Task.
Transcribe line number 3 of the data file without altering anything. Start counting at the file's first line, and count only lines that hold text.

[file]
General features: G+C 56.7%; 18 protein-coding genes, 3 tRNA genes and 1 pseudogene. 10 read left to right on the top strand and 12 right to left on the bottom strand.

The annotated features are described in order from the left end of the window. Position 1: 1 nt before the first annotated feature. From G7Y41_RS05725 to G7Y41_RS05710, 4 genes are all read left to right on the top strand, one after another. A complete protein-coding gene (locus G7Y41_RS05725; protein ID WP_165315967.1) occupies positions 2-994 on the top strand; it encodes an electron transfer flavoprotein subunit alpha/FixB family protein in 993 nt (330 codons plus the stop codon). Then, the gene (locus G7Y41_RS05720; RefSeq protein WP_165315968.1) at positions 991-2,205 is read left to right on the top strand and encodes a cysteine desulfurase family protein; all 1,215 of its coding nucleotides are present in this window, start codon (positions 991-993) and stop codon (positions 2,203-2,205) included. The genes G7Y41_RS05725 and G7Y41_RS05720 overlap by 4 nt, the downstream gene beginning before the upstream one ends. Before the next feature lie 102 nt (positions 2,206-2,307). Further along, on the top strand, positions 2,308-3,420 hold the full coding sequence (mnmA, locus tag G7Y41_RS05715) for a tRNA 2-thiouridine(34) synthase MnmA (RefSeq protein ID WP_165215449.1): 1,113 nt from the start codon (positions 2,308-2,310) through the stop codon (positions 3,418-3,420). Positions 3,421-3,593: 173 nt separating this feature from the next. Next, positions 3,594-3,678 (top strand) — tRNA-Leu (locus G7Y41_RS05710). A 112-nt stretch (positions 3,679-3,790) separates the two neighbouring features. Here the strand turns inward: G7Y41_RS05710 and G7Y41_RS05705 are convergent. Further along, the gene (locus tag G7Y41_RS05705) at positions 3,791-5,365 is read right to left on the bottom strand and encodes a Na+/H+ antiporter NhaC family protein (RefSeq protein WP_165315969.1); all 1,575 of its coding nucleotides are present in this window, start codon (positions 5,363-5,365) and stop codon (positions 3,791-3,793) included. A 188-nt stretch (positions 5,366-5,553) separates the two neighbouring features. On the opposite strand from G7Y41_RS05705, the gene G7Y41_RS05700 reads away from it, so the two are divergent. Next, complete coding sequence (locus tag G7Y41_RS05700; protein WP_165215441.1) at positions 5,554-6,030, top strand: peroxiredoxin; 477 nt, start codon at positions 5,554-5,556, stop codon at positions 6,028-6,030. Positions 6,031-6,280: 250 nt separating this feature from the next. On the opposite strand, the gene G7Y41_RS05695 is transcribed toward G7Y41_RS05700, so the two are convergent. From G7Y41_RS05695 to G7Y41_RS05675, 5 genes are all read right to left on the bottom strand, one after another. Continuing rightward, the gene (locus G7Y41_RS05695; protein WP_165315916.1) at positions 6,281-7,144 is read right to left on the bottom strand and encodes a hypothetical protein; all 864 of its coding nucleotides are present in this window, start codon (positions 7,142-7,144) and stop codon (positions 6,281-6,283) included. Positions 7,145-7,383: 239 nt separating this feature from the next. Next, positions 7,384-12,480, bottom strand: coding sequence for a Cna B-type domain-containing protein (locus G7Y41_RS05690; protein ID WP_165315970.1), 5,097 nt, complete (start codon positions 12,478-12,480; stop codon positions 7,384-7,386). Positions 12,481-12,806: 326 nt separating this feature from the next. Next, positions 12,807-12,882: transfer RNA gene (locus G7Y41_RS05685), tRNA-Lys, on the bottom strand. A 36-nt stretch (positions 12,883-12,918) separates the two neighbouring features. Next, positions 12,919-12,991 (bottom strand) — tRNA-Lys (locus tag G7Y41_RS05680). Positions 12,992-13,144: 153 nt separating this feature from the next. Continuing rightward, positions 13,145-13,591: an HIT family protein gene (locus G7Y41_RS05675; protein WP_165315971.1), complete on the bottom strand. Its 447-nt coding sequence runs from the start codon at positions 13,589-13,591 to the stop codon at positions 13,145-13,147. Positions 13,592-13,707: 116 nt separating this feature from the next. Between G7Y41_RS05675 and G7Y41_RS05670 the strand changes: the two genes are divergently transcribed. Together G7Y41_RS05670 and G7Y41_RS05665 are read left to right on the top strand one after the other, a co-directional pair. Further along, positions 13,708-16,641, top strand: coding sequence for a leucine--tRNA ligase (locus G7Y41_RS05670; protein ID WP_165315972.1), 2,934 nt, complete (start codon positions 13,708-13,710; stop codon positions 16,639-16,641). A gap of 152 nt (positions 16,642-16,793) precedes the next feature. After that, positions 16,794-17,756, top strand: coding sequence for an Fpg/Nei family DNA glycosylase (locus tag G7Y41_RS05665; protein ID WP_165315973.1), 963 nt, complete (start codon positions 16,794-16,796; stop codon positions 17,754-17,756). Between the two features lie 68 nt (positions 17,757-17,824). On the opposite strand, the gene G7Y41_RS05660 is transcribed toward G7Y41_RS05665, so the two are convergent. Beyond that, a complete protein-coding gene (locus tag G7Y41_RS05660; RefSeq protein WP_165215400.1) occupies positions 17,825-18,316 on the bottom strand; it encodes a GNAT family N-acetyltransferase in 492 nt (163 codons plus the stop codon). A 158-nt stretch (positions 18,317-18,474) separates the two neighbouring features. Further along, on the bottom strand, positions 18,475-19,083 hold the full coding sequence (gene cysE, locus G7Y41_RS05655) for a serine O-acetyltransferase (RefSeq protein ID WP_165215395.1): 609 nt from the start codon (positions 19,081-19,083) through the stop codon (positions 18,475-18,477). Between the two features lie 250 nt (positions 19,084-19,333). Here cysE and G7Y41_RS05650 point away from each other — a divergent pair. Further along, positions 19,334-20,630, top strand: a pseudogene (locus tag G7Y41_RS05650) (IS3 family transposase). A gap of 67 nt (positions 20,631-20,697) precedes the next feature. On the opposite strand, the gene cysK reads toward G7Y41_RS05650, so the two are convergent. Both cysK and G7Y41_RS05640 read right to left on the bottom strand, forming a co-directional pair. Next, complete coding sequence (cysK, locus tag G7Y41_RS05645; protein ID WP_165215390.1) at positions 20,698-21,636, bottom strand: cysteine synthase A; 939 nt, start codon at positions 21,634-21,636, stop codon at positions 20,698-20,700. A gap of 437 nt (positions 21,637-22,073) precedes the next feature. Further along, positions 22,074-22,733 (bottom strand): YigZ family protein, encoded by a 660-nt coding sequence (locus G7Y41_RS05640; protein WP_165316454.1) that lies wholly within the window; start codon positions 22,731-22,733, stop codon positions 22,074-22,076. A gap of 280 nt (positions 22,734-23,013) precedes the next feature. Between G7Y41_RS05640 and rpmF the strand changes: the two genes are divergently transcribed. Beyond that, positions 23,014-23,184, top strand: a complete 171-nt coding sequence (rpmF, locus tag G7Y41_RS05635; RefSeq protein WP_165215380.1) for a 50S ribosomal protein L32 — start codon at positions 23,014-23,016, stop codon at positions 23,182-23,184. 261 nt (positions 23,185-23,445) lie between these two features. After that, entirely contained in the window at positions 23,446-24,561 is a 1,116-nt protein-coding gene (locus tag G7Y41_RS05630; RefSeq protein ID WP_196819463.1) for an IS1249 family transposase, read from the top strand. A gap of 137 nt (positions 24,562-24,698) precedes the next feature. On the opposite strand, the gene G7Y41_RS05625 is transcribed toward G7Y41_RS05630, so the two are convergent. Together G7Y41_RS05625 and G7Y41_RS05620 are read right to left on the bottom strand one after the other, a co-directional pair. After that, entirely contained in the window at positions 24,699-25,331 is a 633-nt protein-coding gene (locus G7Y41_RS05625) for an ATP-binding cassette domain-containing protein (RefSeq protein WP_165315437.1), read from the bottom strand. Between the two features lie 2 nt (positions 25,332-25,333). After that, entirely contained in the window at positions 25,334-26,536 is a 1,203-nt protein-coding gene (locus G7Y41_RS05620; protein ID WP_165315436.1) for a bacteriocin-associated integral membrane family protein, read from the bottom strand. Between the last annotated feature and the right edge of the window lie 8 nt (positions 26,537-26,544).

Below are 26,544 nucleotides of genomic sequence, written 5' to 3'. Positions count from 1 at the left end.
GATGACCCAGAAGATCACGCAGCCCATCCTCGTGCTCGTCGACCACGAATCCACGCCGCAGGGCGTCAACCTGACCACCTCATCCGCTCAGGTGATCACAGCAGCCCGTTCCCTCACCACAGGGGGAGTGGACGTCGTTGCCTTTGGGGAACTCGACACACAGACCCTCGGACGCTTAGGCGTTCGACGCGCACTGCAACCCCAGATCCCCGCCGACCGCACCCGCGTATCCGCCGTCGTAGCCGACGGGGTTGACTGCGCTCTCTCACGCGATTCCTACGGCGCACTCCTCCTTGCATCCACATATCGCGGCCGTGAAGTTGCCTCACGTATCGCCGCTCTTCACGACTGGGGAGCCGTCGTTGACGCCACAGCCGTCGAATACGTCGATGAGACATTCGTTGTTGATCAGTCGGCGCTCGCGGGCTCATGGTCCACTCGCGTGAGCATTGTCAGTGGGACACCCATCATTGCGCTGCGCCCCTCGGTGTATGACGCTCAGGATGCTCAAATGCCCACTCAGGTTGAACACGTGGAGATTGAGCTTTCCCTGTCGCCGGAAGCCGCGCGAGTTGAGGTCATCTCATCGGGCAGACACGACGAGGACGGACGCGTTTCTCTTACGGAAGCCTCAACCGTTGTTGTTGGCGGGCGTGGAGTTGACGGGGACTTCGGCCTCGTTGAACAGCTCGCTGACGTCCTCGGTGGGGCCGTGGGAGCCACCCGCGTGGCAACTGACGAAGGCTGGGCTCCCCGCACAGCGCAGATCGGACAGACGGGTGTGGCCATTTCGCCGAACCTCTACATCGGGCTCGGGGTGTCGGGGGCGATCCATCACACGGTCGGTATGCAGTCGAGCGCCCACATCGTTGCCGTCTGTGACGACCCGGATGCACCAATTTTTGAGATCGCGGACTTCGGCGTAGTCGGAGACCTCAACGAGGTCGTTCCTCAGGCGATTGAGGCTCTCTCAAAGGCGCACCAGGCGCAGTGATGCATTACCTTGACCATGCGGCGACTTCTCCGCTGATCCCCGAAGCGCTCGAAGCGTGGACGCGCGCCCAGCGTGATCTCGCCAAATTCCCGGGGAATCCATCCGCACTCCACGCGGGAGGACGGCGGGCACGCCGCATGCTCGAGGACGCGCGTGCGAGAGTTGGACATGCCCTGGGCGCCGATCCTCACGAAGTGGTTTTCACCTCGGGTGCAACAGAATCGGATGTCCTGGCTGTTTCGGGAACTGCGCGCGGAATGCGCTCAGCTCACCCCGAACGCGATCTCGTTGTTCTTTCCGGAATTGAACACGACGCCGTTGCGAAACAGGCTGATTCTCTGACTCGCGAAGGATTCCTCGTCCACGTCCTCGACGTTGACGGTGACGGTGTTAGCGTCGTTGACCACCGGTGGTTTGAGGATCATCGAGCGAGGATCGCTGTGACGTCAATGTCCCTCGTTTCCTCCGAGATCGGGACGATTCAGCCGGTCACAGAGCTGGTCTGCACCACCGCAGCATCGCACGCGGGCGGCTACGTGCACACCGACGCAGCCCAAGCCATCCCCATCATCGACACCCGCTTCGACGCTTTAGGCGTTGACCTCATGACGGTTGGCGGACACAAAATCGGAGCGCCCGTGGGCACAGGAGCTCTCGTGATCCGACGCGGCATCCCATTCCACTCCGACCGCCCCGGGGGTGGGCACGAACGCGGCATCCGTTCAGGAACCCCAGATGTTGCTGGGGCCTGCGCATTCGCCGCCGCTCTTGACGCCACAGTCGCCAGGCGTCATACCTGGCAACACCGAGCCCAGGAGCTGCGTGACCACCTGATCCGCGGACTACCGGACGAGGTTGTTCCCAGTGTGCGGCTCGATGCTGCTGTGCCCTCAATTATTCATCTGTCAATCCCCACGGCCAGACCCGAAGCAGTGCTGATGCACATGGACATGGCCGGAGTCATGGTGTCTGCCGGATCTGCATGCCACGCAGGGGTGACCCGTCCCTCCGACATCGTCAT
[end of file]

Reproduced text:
Below are 26,544 nucleotides of genomic sequence, written 5' to 3'. Positions count from 1 at the left end.